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      A Populist Paradox? How Brexit Softened Anti-Immigrant Attitudes

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          Recent political contests across Europe and North America have been propelled by a wave of populist, anti-immigrant resentment, and it was widely expected that these populist victories would further fan the flames of xenophobia. This article reports the results of an experiment around the Brexit referendum, designed to test how populist victories shape anti-immigrant attitudes. The study finds that anti-immigrant attitudes actually softened after the Brexit referendum, among both Leave and Remain supporters, and these effects persisted for several months. How could a right-wing, populist victory soften anti-immigrant attitudes? The authors use causal mediation analysis to understand this ‘populist paradox’. Among Leavers, a greater sense of control over immigration channelled the effects of the Brexit outcome onto anti-immigrant attitudes. Individuals' efforts to distance themselves from accusations of xenophobia and racism explains the softening of attitudes towards immigration observed among both Leavers and Remainers.

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          On the automatic activation of attitudes.

          We hypothesized that attitudes characterized by a strong association between the attitude object and an evaluation of that object are capable of being activated from memory automatically upon mere presentation of the attitude object. We used a priming procedure to examine the extent to which the mere presentation of an attitude object would facilitate the latency with which subjects could indicate whether a subsequently presented target adjective had a positive or a negative connotation. Across three experiments, facilitation was observed on trials involving evaluatively congruent primes (attitude objects) and targets, provided that the attitude object possessed a strong evaluative association. In Experiments 1 and 2, preexperimentally strong and weak associations were identified via a measurement procedure. In Experiment 3, the strength of the object-evaluation association was manipulated. The results indicated that attitudes can be automatically activated and that the strength of the object-evaluation association determines the likelihood of such automatic activation. The implications of these findings for a variety of issues regarding attitudes--including their functional value, stability, effects on later behavior, and measurement--are discussed.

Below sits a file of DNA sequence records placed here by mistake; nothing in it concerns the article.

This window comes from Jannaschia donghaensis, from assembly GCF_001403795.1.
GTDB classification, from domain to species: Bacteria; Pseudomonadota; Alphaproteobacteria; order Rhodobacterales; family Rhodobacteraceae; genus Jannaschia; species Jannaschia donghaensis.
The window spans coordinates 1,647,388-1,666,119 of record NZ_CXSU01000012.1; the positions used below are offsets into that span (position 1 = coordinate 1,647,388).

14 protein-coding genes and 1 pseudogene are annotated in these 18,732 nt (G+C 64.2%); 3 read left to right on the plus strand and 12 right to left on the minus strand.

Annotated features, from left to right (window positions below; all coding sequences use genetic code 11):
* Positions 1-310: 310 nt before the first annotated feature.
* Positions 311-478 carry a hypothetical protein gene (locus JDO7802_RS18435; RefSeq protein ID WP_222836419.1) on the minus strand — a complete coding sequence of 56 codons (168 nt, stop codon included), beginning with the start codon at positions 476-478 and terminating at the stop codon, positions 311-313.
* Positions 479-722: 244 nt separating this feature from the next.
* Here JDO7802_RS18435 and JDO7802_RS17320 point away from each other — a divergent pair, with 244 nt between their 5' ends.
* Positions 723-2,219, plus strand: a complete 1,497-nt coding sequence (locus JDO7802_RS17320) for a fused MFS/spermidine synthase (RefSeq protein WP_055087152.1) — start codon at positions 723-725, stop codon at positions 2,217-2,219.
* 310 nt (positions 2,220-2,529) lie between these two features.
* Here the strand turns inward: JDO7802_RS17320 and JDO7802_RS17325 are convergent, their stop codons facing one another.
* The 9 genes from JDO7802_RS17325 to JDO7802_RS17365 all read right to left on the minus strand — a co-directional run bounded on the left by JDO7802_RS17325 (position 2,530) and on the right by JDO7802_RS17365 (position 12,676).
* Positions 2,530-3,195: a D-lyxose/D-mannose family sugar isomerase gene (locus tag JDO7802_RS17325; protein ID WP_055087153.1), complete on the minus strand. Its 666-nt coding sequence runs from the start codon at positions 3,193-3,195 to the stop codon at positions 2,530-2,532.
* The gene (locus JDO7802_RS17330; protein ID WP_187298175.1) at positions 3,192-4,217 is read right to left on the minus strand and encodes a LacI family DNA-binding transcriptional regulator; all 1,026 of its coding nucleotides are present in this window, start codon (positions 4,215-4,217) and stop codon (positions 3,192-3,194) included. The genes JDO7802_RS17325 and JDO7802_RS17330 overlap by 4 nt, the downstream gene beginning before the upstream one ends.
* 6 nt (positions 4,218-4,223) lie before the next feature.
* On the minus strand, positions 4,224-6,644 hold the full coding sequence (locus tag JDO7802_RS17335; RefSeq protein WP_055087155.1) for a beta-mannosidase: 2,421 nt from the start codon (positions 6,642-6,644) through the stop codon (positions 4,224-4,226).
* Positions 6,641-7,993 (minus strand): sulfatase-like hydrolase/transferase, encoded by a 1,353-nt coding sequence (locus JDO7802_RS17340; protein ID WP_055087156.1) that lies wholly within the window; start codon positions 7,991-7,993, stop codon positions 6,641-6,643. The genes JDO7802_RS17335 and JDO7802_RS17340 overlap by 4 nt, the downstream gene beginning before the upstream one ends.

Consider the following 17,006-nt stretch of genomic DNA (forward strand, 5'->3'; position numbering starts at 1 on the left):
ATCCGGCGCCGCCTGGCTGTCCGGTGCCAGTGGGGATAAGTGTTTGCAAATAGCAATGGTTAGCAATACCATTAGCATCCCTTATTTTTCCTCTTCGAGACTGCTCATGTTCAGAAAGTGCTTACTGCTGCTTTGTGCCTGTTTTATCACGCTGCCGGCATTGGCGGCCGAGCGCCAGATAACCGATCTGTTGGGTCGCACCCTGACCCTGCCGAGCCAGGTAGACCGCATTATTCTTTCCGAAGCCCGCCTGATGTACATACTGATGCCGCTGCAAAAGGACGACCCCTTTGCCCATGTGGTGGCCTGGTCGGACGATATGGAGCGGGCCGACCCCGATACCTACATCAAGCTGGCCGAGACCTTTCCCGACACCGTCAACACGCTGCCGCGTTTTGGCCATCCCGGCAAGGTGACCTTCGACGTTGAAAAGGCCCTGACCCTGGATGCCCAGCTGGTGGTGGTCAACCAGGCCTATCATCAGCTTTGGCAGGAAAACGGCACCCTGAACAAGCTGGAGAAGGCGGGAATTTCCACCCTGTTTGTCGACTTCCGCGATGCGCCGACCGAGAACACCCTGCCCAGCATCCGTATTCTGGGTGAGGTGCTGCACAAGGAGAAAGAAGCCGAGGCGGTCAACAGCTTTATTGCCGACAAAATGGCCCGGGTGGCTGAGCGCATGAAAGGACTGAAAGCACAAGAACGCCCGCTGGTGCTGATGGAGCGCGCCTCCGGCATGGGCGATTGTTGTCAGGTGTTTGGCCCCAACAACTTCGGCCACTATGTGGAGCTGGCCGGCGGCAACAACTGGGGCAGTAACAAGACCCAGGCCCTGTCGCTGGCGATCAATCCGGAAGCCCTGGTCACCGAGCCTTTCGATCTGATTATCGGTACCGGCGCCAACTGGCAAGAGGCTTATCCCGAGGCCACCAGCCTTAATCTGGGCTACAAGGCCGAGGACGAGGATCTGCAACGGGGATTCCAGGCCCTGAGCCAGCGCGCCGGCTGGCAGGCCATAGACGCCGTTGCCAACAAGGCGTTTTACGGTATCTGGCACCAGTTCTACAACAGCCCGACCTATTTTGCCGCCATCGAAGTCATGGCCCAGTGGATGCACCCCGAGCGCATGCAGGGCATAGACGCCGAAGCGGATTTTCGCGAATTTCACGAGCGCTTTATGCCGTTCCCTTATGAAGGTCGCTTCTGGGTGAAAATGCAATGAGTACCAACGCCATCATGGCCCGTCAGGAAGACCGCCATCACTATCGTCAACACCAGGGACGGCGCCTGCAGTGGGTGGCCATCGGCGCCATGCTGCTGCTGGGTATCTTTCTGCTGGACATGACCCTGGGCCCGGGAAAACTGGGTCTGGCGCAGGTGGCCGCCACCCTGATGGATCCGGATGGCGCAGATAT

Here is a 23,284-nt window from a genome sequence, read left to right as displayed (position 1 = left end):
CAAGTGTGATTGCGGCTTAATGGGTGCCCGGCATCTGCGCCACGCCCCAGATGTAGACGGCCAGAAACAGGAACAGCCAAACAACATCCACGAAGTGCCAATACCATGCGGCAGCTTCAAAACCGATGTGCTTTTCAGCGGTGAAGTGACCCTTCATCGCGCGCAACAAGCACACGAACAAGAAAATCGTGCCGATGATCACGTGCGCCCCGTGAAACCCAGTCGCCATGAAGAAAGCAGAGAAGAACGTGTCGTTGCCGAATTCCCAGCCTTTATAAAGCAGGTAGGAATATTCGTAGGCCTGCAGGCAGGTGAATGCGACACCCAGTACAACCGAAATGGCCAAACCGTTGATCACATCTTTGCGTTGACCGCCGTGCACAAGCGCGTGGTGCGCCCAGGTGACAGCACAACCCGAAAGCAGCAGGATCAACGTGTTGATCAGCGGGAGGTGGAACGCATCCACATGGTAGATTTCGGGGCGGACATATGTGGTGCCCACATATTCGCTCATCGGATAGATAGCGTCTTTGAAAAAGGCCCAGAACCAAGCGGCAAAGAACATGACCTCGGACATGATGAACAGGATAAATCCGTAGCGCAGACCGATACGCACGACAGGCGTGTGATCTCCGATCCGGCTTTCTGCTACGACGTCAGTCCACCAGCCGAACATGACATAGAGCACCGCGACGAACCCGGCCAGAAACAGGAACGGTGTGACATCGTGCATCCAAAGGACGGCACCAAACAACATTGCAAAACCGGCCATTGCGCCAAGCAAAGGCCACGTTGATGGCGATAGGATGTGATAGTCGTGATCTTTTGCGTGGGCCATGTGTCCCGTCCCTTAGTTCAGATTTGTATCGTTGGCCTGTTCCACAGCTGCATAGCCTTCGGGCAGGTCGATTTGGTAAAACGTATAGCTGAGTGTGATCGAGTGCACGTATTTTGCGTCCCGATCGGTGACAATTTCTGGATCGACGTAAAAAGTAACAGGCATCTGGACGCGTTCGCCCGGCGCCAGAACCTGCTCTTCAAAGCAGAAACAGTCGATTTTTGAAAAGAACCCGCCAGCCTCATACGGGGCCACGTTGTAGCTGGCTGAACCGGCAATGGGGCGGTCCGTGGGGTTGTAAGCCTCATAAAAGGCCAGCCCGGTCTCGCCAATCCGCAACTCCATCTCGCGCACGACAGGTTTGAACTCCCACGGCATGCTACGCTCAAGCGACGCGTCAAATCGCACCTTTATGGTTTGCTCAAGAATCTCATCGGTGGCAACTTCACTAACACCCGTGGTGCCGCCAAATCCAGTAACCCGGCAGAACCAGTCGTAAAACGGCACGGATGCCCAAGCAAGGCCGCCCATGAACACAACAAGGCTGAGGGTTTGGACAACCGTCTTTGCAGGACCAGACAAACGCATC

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            A general approach to causal mediation analysis.

            Traditionally in the social sciences, causal mediation analysis has been formulated, understood, and implemented within the framework of linear structural equation models. We argue and demonstrate that this is problematic for 3 reasons: the lack of a general definition of causal mediation effects independent of a particular statistical model, the inability to specify the key identification assumption, and the difficulty of extending the framework to nonlinear models. In this article, we propose an alternative approach that overcomes these limitations. Our approach is general because it offers the definition, identification, estimation, and sensitivity analysis of causal mediation effects without reference to any specific statistical model. Further, our approach explicitly links these 4 elements closely together within a single framework. As a result, the proposed framework can accommodate linear and nonlinear relationships, parametric and nonparametric models, continuous and discrete mediators, and various types of outcome variables. The general definition and identification result also allow us to develop sensitivity analysis in the context of commonly used models, which enables applied researchers to formally assess the robustness of their empirical conclusions to violations of the key assumption. We illustrate our approach by applying it to the Job Search Intervention Study. We also offer easy-to-use software that implements all our proposed methods. PsycINFO Database Record (c) 2010 APA, all rights reserved.
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              Populist Radical Right Parties in Europe

              Cas Mudde (2007)

                Author and article information

                British Journal of Political Science
                Brit. J. Polit. Sci.
                Cambridge University Press (CUP)
                May 04 2020
                : 1-21
                © 2020




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